NOV-DEC 2016

MedEsthetics—business education for medical practitioners—provides the latest noninvasive cosmetic procedures, treatment trends, product and equipment reviews, legal issues and medical aesthetics industry news.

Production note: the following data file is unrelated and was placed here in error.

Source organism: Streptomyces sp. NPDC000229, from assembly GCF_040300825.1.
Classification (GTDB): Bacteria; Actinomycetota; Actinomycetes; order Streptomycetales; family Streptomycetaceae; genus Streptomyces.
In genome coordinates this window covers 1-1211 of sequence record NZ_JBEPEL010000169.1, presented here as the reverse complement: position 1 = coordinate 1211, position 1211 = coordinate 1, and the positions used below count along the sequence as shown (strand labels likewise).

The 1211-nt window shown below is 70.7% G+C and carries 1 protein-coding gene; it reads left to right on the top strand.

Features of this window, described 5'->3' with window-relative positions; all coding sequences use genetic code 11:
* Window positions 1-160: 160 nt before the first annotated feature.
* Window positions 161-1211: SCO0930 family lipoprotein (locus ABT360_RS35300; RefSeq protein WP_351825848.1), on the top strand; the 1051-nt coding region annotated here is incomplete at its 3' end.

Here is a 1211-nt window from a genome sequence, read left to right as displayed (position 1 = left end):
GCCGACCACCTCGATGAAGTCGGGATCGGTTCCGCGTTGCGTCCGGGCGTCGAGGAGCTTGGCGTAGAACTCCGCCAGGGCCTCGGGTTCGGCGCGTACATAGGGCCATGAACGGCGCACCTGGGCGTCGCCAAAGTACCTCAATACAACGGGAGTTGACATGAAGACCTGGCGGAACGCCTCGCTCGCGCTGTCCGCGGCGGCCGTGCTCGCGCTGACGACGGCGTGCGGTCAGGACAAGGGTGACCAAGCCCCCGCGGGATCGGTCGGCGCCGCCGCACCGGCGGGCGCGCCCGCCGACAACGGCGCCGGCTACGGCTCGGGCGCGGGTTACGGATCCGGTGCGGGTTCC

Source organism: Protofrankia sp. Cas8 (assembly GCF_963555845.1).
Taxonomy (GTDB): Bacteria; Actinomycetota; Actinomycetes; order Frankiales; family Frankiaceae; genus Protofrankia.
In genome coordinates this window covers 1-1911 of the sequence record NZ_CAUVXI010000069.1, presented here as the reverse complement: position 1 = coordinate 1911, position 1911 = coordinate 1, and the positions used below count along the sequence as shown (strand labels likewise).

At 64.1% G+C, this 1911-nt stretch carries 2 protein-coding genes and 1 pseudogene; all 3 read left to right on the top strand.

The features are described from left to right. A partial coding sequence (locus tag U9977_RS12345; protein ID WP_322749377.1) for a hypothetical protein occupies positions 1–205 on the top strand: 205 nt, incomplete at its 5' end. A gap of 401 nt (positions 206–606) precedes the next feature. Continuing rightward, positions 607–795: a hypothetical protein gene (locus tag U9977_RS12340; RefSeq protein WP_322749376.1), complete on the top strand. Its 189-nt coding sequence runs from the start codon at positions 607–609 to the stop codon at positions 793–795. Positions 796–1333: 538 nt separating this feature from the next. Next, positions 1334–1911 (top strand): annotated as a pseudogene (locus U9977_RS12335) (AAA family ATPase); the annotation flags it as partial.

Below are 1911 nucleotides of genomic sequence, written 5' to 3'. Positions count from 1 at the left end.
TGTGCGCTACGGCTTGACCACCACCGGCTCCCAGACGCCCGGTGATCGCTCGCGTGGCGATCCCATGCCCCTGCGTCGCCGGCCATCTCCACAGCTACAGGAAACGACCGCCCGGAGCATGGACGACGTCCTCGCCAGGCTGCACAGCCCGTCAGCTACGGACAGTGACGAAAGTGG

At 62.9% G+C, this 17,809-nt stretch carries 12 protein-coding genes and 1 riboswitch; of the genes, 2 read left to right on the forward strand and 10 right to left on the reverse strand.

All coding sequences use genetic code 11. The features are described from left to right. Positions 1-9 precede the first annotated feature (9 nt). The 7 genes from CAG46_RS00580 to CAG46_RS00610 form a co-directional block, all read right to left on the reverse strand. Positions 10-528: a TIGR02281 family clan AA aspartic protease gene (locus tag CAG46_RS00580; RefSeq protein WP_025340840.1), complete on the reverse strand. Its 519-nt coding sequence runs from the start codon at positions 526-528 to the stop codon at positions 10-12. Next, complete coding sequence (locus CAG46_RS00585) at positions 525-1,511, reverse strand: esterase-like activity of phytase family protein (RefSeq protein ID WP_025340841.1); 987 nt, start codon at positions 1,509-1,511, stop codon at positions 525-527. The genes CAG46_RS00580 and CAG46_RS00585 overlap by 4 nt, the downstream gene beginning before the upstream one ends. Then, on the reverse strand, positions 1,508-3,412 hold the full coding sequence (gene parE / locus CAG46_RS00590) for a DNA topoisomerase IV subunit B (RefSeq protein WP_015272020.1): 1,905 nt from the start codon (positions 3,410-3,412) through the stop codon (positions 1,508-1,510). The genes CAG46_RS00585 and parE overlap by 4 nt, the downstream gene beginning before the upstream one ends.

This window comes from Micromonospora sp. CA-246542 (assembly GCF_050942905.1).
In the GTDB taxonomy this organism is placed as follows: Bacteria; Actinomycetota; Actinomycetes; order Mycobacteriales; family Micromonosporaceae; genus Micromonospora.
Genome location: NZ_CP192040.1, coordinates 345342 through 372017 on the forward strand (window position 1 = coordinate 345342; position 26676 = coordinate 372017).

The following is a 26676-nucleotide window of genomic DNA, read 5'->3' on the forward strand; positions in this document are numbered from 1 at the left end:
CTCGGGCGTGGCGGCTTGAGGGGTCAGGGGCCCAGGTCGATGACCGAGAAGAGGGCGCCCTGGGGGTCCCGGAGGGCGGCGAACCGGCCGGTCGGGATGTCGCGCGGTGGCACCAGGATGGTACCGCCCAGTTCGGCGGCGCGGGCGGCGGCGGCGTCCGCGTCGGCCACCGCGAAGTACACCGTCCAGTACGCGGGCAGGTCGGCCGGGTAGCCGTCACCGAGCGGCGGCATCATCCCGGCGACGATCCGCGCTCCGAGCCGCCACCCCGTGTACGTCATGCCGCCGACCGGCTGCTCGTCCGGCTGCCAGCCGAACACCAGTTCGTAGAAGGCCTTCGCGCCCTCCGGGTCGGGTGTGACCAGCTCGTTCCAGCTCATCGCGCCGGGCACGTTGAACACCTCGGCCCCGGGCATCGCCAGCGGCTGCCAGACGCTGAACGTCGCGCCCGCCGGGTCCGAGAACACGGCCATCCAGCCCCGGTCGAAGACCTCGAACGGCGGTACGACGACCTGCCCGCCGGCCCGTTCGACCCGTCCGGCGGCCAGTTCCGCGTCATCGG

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CUTTING EDGE SURGICAL AESTHETICS 56 NOVEMBER/DECEMBER 2016 | Surgical Aesthetics ADSCs Inhibit Infl ammation To Aid in Fat Graft Survival Researchers at Fujian Medical University Union Hospital in China have uncovered a potential mechanism of action by which adipose-derived stem cells (ADSCs) increase the survival rate of fat grafts. Xiaosong Chen, MD, et al, compared the outcomes of fat grafts in mice and posit that ADSCs reduce oxidative stress and infl am- mation in the area of fat grafting. The mice that received fat grafts enriched with ADSCs exhibited lower infl am- matory cytokine production, enhanced growth factors, down-regulated NADPH oxidase expression, increased vascularization and increased fat graft survival compared to mice that received non-ADSC-enriched grafts. Western blot analyses showed that crosstalk be tween Nrf2 antioxidant responses and NF- KB- and TLR4- mediated infl ammatory responses regulated the effects of hypoxia on ADSCs. "Taken together, our results indicate that ADSCs can increase the survival of fat transplants through the modulation of infl ammatory and oxidative responses via Nrf2 and TLR4, suggesting potential strategies to improve the use of ADSCs for cell therapy," the authors wrote. The study is published in Cell Death and Disease (September 2016). In recognition of the growing popularity of genital plastic and aesthetic surgery procedures, Wiley Publications has released Female Genital Plastic and Cosmetic Surgery, a comprehensive textbook written by gynecologists and plastic surgeons and edited by Michael P. Goodman, MD. The book covers: • The anatomy of the area • Specifi c surgical procedures and their variations • Patients' rationales for surgery • Training guidelines and ethical issues • Outcome statistics • Sexual and psychosexual issues • Patient selection • Potential risks and complications • Revisions Available at New Text Focuses On Genital Plastic Surgery Procedures ALLERGAN 410 ANATOMICAL IMPLANTS SHOW GOOD FOLLOW-UP SAFETY PROFILE Two recent studies published in Plastic and Reconstructive Surgery investigate the long-term safety of Allergan's Natrelle 410 anatomical shaped, cohesive silicone gel implants. Jacob G. Unger, MD, et al, enrolled 212 consecutive patients who re ceived the implants for breast reconstruction over a 12-year period. Minimum follow-up was 3.3 years. The overall complication rate was 19.8%, the majority of adverse events were minor and included rippling (9.4%) and asymmetry (4.2%). Major complications included infection (2.4%), malposition (1.4%), capsular contracture (0.9%), seroma (0.5%), extrusion (0.5%) and implant rupture (0.5%). The rate of implant-related reoperation, excluding cancer recur- rence, was 9%. Average patient satisfaction was 4.83 out of 5; surgeon satisfaction averaged 4.9 out of 5. The study was published in the September 2016 issue. A second study, "Risk Factor Analysis for Capsular Contracture, Malpo- sition, and Late Seroma in Subjects Receiving Natrelle 410 Form-Stable Silicone Breast Implants," by Patricia McGuire, MD, et al, was published online September 10, 2016. It included the results of two ongoing, prospec- tive, multicenter studies with 17,656 subjects who received Natrelle 410 implants for augmentation (n = 5,059), revision-augmentation (n = 2,632), reconstruction (n = 7,502) or revision-reconstruction (n = 2,463). Median follow-up was 4.1, 2.6, 2.1 and 2.3 years in the four cohorts, respectively. Capsular contracture rates across cohorts ranged from 2.3% to 4.1%; malposition from 1.5% to 2.7%; and late seroma from 0.1% to 0.2%. Signifi cant risk factors for capsular contracture included: • Subglandular implant placement • Periareolar incision site and older device age in the augmentation cohort • Older subject age in the revision-augmentation cohort • Higher body mass index in the reconstruction cohort • No Betadine pocket irrigation in the reconstruction cohort Signifi cant risk factors for malposition included: • Longer incision size in the augmentation cohort • Capsulectomy at time of implantation in the reconstruction cohort • Implantations performed in the physician's offi ce versus a hospital or stand-alone surgical facility in both revision cohorts a 3.3 19.8% and includ A A

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